Walking Dead serves up human hands at E3, and then things get dark (Episode 2 details, no spoilers)
I watched around 20 minutes of the second installment of the episodic Walking Dead adventure game, and in that short time I witnessed the lead character pick up an ax and choose between three places to hit someone, or something. There were multiple characters screaming during this scene, and the timer ran down quickly. The TellTale employee made his choice, and those of us in the audience sucked air through our teeth. The company served the press turkey legs served in plastic severed hands. You’re left with what looks like a severed limb once you eat the meat off the bone. The picture at the top of this article is a finished meal. It’s a little disconcerting to watch a game while people around you seem to be chowing down on human arms. Onscreen, a character died. Things spiraled even further out of control, and someone else died. It happened in the blink of eye. The mistake was a moment’s hesitation at having to do something horrible to another human being. This is the world of The Walking Dead: Many of your choices consist of picking one of two terrible things. “I think one of the great things is how heart-breaking it is. Have you read the books? I think ‘Oh my God, it can’t get any worse,’ and then it gets worse. And then it gets worse again,” Kevin Bruner, the co-founder and CTO of TellTale Games, told the Penny Arcade Report. “Coming up with ways that things can go south… you can lose shelter, you can lose food, your relationships with people can go crazy, you can lose your mind a little bit. Coming up with new ways that things can get worse is kind of fun.” The game delights in giving you situations that are unsolvable, or at the very least will always result in someone being mad at you. It’s not a matter of saving people, it’s being given a moment to decide who dies. Or who eats and who goes hungry. “We try to outdo each other with how bad it can get,” he said.
Episode 2 is coming, very soon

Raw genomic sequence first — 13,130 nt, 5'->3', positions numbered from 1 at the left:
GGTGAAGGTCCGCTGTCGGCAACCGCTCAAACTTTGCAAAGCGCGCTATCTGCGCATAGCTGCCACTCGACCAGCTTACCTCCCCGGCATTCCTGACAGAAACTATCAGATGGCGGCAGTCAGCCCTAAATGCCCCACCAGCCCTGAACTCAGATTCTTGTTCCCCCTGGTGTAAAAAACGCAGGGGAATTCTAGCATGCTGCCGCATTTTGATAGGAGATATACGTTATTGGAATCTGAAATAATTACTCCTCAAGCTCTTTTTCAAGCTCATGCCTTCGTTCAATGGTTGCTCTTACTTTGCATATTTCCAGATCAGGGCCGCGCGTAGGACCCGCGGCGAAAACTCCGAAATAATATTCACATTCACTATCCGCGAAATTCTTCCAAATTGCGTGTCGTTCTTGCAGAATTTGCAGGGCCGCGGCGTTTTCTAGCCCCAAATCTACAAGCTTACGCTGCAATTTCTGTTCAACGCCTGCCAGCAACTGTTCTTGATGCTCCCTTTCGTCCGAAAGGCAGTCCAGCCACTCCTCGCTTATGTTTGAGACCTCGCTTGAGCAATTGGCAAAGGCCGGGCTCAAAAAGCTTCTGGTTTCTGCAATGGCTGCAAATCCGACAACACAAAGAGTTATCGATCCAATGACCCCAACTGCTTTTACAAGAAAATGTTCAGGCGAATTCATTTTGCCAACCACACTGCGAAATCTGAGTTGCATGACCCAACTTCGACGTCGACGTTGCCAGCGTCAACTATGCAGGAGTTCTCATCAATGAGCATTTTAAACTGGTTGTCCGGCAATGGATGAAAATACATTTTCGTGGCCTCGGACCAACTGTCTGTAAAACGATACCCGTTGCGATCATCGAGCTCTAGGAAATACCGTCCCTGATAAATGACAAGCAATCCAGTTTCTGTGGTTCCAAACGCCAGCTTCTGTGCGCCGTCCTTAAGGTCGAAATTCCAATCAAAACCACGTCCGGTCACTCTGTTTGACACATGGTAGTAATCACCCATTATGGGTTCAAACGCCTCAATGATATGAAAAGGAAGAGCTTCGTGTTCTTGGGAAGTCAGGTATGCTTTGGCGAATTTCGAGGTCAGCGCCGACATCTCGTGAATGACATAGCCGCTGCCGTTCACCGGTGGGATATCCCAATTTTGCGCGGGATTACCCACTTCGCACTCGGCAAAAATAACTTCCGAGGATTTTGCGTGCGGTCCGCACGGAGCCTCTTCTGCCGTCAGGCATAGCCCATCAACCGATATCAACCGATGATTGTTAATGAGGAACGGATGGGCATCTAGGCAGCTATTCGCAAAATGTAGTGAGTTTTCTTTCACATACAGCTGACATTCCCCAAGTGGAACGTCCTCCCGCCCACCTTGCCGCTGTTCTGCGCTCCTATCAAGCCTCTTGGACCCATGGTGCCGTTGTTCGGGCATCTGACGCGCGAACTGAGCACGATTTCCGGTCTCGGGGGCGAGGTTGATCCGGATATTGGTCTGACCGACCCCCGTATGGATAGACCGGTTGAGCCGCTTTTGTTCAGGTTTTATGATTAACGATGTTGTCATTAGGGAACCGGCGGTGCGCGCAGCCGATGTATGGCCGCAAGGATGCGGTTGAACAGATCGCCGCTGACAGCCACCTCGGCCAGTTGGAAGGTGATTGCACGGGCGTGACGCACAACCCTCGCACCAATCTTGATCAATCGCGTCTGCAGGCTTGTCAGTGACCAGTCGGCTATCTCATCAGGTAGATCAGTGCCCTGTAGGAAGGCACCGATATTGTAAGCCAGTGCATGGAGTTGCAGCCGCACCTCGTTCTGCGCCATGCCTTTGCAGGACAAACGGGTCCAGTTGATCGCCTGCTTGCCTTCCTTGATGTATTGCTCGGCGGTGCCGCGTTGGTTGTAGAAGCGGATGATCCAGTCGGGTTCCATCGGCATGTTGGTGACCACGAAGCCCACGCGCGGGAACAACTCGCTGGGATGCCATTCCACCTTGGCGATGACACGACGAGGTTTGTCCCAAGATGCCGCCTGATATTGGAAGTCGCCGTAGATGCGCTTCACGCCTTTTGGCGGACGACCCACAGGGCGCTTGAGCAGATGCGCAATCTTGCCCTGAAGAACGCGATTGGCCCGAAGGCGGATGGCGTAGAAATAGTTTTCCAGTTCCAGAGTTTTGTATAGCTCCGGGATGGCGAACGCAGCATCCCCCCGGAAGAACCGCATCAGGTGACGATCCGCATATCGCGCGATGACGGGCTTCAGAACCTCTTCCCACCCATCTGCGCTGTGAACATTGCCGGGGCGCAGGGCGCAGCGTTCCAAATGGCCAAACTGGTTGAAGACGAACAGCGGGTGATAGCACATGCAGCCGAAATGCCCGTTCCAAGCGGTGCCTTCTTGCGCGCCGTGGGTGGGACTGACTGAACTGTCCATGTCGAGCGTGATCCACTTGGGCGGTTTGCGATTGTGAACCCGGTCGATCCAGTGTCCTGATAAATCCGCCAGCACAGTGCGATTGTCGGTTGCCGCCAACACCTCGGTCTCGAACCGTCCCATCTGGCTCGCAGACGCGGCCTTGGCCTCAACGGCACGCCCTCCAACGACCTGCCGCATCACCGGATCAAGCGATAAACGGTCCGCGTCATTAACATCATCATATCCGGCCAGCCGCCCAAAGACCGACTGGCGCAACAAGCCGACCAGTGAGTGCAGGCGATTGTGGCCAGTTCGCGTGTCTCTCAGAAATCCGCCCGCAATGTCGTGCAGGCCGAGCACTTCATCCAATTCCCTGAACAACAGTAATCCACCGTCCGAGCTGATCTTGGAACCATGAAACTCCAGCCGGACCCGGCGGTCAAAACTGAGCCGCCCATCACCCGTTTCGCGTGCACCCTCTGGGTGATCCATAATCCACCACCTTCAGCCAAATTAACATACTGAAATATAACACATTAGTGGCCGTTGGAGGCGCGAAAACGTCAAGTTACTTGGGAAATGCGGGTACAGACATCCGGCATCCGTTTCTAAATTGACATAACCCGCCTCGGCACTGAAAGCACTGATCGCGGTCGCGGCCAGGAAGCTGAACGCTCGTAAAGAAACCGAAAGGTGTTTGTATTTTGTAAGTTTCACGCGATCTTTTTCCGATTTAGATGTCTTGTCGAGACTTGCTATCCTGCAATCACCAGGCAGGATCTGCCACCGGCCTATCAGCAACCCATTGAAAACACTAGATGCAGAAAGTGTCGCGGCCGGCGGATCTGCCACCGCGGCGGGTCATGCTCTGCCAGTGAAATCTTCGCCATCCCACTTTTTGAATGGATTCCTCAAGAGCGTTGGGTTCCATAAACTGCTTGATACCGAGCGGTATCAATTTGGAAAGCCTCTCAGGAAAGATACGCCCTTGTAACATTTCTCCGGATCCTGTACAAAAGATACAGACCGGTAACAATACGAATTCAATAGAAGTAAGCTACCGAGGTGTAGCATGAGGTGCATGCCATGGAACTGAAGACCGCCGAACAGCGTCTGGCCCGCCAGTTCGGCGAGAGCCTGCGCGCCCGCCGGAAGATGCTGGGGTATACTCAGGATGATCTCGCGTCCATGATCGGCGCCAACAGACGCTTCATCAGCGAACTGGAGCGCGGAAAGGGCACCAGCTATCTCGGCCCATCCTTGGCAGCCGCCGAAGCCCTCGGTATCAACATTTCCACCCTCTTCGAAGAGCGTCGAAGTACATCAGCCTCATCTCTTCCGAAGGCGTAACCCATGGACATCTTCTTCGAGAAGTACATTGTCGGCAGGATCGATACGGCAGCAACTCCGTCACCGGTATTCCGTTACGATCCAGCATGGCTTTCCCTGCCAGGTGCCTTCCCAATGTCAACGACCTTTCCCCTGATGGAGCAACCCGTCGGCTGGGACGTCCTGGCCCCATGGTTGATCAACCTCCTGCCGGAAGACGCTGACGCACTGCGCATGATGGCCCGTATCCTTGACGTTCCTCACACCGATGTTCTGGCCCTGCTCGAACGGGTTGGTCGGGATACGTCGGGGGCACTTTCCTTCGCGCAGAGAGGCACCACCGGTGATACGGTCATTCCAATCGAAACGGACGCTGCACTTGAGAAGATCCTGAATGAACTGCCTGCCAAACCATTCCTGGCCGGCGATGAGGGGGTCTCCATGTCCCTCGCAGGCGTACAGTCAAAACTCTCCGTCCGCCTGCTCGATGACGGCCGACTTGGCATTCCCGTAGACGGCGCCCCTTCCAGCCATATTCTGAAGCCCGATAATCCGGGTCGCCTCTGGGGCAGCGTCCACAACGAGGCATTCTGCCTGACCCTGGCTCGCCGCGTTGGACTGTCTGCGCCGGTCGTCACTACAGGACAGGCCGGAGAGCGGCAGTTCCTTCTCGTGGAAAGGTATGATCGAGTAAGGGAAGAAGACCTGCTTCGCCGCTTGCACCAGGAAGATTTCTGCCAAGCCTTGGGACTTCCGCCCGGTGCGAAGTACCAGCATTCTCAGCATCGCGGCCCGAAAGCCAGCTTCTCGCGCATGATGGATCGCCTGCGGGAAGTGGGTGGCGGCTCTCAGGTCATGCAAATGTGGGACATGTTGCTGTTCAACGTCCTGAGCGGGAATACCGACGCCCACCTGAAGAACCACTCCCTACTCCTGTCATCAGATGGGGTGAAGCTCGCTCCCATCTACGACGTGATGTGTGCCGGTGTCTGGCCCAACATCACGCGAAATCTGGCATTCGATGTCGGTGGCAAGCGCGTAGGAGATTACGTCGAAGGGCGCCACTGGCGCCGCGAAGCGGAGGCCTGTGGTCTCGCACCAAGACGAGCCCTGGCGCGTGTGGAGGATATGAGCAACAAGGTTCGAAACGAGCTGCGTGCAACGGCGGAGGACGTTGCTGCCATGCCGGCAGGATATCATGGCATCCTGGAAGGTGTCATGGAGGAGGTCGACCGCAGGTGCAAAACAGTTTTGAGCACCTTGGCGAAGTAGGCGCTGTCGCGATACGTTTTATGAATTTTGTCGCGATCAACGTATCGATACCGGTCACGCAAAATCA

The entire season has already been written, but the later episodes are still in production. Episode 2 should be out by the end of June. “There are different layers of detail. We’re working with Robert Kirkman, Skybound, and Gary Whitta; the whole season arc, what happens in all five episodes, is all kind of laid down. But we wait and write the dialog as late as possible,” Bruner said. “This is particularly useful for The Walking Dead, because the game is tracking everything. Everything you say, every interaction, we can reference from previous episodes. There are many times we end up with characters in a situation and we think 'wow, it would be so awesome if Larry reacted in this way if he remembered that this happened'. Those details are what make the game really special.” Episode 2 is filled with details both great and small that build on your many choices in the first episode, and the game will take advantage of every thing you do and say to build an experience that’s tailored to how you’re playing the game. While the major narrative beats will be the same for each player, the people you save, allow to die, and how they react to you will change from player to player. Major events can play out multiple ways. Bruner is counting down the days until players are introduced to some of the harder moral decisions in the game. “There is a moment in Episode 4 where we present you with one of the big choices. It’s not a violent choice. It’s not a verbal choice, it’s like a silent thing. I can’t wait for people to play it. You’re going to have the controller in your hand, and you’re going to see this choice we present to you, and it’s super heart-breaking, and I hope people think ‘you gotta be kidding me.’ It’s not a choice to physically hurt anyone, it’s kind of like the most subtle thing you can possibly do, but you know how heart-breaking it is to the characters that are right there. And it’s a no-win situation. It’s brutal.” That’s the secret of the The Walking Dead: no matter how nice or mean you are to the characters around you, everyone is stuck together. The world pushes the characters together and makes it so that they have to deal with their differences. What’s it like to do something terrible to someone, and have them right there with you in a hostile environment? What if they were starving? The game will continue to do things to attack the player and make them feel both unsafe and unsettled by the compromises needed to survive in this world. I pointed out that Bruner seemed to take pride in punishing players who try to do the “right” thing. “It’s like reading the books!” he said, laughing. “You read the books and think this is horrible, and you throw the book down, and then you pick it up and read some more.” He said that people complain about video games that desensitize people to violence. “This is a game that just preys on your sensitivities to horrible things that can happen in this world and exploit them. That’s what makes it fun.”